Author Interviews, Emory, Health Care Systems, JAMA, Kidney Disease, Transplantation / 11.09.2019

 A retraction and replacement have been issued due to a major coding error that resulted in the reporting of incorrect data in this study surrounding the difference in transplant rates between for-profit and non-profit dialysis centers. Please see link below:

Bauchner H, Flanagin A, Fontanarosa PB. Correcting the Scientific Record—Retraction and Replacement of a Report on Dialysis Ownership and Access to Kidney Transplantation. JAMA. 2020;323(15):1455. doi:10.1001/jama.2020.4368

MedicalResearch.com Interview with: Rachel Patzer, PhD, MPH Associate Professor Director, Health Services Research Center Department of Medicine Department of Surgery Emory University School of Medicine   MedicalResearch.com: What is the background for this study? Response: We know that historically, for-profit dialysis facilities have been shown to have lower rates of kidney transplantation than patients who receive treatment in non-profit dialysis facilities. However, these studies are outdated, and did not examine access to living donor transplantation or include the entirety of the end-stage kidney disease population  (more…)
AstraZeneca, Author Interviews, Brigham & Women's - Harvard, Diabetes, Heart Disease / 10.09.2019

MedicalResearch.com Interview with: Dr. David Berg MD Senior Fellow in Cardiovascular Medicine and Critical Care Medicine Brigham and Women’s Hospital Postdoctoral Research Fellow with the TIMI Study Group. MedicalResearch.com: What is the background for this study? Response: Heart failure is a frequent and important complication of type 2 diabetes mellitus (T2DM), but there are limited tools for identifying which patients with T2DM are at the highest risk of developing heart failure. In this study, we developed and validated the TIMI Risk Score for Heart Failure in Diabetes [TRS-HF(DM)], a novel clinical risk score that identifies patients with T2DM who are at heightened risk for hospitalization due to heart failure. Fortunately, the risk score also identifies patients who have the greatest absolute reduction in the risk of hospitalization for heart failure with a new class of glucose-lowering therapies called sodium-glucose cotransporter-2 (SGLT2) inhibitors.  (more…)
AHA Journals, Author Interviews, Blood Pressure - Hypertension, University of Pennsylvania / 09.09.2019

MedicalResearch.com Interview with: Jordana Cohen, MD, MSCE Assistant Professor of Medicine and Epidemiology Renal-Electrolyte and Hypertension Division Center for Clinical Epidemiology and Biostatistics Perelman School of Medicine University of Pennsylvania MedicalResearch.com: What is the background for this study? Response: In the June 18, 2019 issue of Annals of Internal Medicine, we published a systematic review and meta-analysis evaluating the cardiovascular risks of white coat hypertension (WCH; i.e. elevated office blood pressure and normal out-of-office blood pressure). The goal of the meta-analysis was to clarify previous mixed results regarding the risks of untreated WCH and treated WCH. The meta-analysis examined 27 studies – including 64,273 patients – and demonstrated that untreated WCH is associated with an increased risk of cardiovascular events (36%), all-cause mortality (33%), and cardiovascular mortality (109%) compared to normotension. This risk was strongest in studies with a mean age ≥55 years or that included participants with cardiac risk factors, such as diabetes and chronic kidney disease. We found no increased cardiovascular risk associated with treated white coat hypertension. (more…)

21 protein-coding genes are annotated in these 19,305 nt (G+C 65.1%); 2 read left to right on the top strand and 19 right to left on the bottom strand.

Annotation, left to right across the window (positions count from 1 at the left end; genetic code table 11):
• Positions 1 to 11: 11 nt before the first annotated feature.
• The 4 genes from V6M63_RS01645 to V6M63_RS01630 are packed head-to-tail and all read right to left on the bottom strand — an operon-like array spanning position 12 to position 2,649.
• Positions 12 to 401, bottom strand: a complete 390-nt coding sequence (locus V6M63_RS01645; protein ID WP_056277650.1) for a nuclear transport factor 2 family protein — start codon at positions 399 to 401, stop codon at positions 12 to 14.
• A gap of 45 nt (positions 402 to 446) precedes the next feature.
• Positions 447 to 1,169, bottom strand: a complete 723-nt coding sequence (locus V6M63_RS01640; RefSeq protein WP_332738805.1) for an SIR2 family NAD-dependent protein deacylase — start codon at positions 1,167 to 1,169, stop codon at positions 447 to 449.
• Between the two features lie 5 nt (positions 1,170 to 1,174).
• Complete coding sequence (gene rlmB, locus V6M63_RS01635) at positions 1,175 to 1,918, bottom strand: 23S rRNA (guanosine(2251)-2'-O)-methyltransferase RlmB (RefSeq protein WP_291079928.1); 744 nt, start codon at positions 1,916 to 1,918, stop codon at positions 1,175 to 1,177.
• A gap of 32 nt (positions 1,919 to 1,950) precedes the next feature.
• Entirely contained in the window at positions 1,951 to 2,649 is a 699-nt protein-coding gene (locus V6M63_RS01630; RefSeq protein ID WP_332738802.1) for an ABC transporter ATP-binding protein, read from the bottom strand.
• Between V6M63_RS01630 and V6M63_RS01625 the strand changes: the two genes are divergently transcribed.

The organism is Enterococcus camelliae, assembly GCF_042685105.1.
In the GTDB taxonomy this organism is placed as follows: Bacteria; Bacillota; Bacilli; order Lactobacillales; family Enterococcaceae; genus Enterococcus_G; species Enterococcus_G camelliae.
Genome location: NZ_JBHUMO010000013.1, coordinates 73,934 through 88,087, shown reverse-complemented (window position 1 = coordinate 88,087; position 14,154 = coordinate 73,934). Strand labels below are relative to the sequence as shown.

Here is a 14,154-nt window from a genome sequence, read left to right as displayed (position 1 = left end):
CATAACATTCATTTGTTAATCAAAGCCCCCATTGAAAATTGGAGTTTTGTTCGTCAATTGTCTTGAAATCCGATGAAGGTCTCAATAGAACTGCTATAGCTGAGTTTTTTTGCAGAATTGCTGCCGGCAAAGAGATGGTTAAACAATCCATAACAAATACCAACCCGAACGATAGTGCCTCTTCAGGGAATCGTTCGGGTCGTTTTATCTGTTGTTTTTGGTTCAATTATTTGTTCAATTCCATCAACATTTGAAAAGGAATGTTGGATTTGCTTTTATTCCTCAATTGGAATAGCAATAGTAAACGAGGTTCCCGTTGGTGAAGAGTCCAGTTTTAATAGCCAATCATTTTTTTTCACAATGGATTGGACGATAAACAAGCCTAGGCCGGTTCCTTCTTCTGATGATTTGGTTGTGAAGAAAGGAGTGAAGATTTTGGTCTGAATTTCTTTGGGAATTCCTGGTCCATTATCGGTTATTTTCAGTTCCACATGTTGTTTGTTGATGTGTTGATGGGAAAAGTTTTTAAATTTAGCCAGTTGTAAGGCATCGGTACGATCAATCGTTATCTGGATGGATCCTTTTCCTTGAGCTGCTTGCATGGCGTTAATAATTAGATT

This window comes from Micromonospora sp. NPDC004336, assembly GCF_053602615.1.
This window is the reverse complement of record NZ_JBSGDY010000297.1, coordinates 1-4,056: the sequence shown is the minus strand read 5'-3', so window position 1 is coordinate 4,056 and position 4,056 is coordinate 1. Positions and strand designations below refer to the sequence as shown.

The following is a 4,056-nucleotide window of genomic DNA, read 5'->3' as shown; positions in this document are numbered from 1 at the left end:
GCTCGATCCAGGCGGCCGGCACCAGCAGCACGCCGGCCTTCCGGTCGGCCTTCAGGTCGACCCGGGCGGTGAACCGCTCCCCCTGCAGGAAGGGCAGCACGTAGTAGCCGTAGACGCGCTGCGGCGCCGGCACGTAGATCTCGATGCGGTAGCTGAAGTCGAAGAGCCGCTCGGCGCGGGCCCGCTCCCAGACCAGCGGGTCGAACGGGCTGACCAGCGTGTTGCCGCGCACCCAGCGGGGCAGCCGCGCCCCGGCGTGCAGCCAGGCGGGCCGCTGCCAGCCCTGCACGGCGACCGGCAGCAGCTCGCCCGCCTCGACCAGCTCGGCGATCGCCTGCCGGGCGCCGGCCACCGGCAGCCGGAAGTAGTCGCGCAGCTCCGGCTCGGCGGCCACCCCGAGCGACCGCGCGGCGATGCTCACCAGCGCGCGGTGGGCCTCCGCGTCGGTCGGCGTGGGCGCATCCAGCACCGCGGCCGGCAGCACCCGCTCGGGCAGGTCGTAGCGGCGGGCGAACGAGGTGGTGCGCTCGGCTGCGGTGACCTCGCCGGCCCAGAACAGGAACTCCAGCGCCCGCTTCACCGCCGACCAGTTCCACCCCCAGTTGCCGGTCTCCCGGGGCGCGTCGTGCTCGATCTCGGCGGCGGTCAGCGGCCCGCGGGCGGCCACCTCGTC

Author Interviews, Brigham & Women's - Harvard, Clots - Coagulation, Diabetes, Heart Disease, Lancet / 08.09.2019

MedicalResearch.com Interview with: Deepak L. Bhatt, MD, MPH, FACC, FAHA, FSCAI, FESC Professor of Medicine, Harvard Medical School Executive Director of Interventional Cardiovascular Programs, Brigham and Women’s Hospital Heart & Vascular Center MedicalResearch.com: What is the background for this study? Response: Dual antiplatelet therapy (DAPT) is known to improve outcomes in patients with acute coronary syndromes (ACS), prior myocardial infarction (MI), or recent coronary stenting. What was unknown is whether patients with diabetes and stable coronary artery disease – a group generally believed to be at high ischemic risk – would benefit from initiation of long-term DAPT with low-dose aspirin plus ticagrelor versus low-dose aspirin (plus placebo). This is what THEMIS was designed to test, with THEMIS-PCI designed prospectively to examine those patients specifically who had a history of previous percutaneous coronary intervention (PCI). (more…)
Author Interviews, Cannabis, Columbia, Gender Differences / 06.09.2019

MedicalResearch.com Interview with: Morgan Philbin, PhD MHS Assistant Professor Department of Sociomedical Sciences Columbia University School of Public Health MedicalResearch.com: What is the background for this study? Response: Marijuana is the most frequently used substance in the United States (US) after alcohol and tobacco. In 2017, 15.3% of the US population ages 18 and up reported past-year marijuana use (MU) and 9.9% past month use. Individuals who identify as lesbian, gay, or bisexual (LGB), also report higher levels of marijuana use and marijuana use disorder than their heterosexual counterparts. Researchers have begun to explore potentially modifiable factors, such as state-level marijuana policies, that affect marijuana use and related outcomes at the population-level and within subgroups—though as of yet not among sexual minority populations. We therefore examined whether LGB individuals living in states with medical marijuana laws (MMLs) have higher levels of marijuana use and marijuana use disorder compared to LGB individuals in states without MMLs. (more…)
Author Interviews, Cost of Health Care, JAMA, Medical Imaging, UCSF / 05.09.2019